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WWF works to sustain the natural world for the benefit of people and wildlife, collaborating with partners from local to global levels in nearly 100 countries.
On a shivering cold morning in Mongolia’s capital city, 20 shiny wet noses and 20 pairs of bright black eyes stare out from the boot of a Toyota Tundra. Breath misting in the morning frost, their pink tongues framed by a thick coat of black and brown fur.
It’s a big day for the Bankhar puppies. They are about to embark on a journey of over 800 miles to Mongolia’s Darviin Nuruu Mountain Range. In this remote and unforgiving landscape, conflict between snow leopards and herders is high.
It’s hard to envisage these bundles of fluff being much help in solving the problem, but for 12 herder families—that’s exactly what they are going to do.
After the collapse of communism in Mongolia in the 1990s, the number of livestock grazed across the country’s vast plains increased drastically. To date, as many as 70 million camels, horses, cattle, sheep, and goats roam in Mongolia.
With so many hungry mouths eating away at the meadows, the fragile landscape has become damaged and degraded. In search of fresh pasture, the herds travel into snow leopard territory.
Elusive snow leopards are extremely sensitive to changes in their environment, and with their natural prey displaced by an influx of livestock—they can turn to the next food source, be it cow, sheep, or camel.
One single snow leopard can kill up to 20% of a herder’s flock over the course of a season. This is catastrophic for the communities whose lives are entirely dependent on their animals.
In a desperate bid to protect their livelihoods, some herders can resort to killing the leopards.
This type of retaliatory killing is one of the main threats to the endangered snow leopard, and with as few as 4,000 of them remaining in the wild, a solution is urgently needed.
This is where the puppies come in.
Bankhar dogs, identifiable by their large, athletic build, have been a staple in the lives of nomadic herders in Mongolia for generations. It’s far from a new idea. Rather than a ‘breed’ of dog, Bankhars are what’s known as an ancient landrace—a type of dog shaped through thousands of years of coevolution with humans, driven by the need for an effective guardian of livestock.
Over time this traditional practice has been lost—the Bankhars have become very rare. Their disappearance has left a mark on the communities who have long depended on them, and it is hoped that by reintroducing the dogs to their rightful place, the pressure of conflict between herders and predators will ease.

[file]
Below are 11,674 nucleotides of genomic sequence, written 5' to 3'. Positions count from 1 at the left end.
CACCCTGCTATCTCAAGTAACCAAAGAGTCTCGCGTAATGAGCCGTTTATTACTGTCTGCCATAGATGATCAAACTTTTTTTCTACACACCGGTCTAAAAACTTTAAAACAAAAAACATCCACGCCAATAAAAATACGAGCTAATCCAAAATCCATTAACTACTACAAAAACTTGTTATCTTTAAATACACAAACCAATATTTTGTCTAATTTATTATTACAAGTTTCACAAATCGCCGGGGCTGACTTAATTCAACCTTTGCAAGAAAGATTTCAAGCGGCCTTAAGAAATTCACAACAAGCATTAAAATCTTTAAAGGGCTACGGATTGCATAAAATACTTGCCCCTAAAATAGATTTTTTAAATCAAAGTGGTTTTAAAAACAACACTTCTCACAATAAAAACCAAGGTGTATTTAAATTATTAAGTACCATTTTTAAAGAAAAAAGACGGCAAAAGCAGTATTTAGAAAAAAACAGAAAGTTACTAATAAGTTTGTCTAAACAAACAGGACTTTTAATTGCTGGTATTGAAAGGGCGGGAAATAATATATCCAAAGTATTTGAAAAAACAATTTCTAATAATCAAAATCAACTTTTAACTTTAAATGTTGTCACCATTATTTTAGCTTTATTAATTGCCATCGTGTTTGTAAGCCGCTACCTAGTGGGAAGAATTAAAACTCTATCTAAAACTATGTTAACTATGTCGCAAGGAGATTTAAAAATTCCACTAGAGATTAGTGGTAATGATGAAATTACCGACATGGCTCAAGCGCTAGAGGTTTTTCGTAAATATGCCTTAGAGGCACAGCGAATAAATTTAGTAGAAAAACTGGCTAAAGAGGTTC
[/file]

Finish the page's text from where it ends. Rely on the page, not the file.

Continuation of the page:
The puppies begin training at just three months old. From here on in, they will live among the flock.
They will grow to be 30 inches tall at the shoulder, with heavy coats of fur to protect them from the harsh Mongolian climate. They will grow powerful, hardy, and loyal—all traits critical to the full-time job of protecting livestock from predators day and night. As well as allowing the herders to rest and stay warm during the long winter nights, they will break the cycle of predation and retaliatory killing.
This is all made possible by the early bond that the dogs form with the flock. As a family dog bonds to its human companions, the Bankhars bond with their hooved charges, and devote themselves to their safety. They will grow close to their owners, too, and be valued as part of the family.
Across the Mongolian Steppe, community elders whisper of the Bankhar dogs of times passed. Heroic tales of fearless hounds leading their flock and humans to safety through blinding storms, and of their moments after a long life of service, slipping away to take their last breaths out of sight.
Revered even in death, the Bankhar dog’s body is traditionally laid to rest atop a mountain, where they can be closer to the gods.
It has been over a year since the puppies were reintroduced to the Darviin Nuruu Mountain Range as part of a collaborative effort among the herder families, the Bankhar Association, and WWF.
There have since been no reports of conflict between snow leopards and herders in the area.
While the dogs’ loyalty and ability to scare off wolves and snow leopards is impressive, what they represent runs much deeper: the Bankhar dogs serve as a reminder that the answer to some of the most challenging conservation issues often lies in the traditional knowledge of the people who know the landscape and its inhabitants best.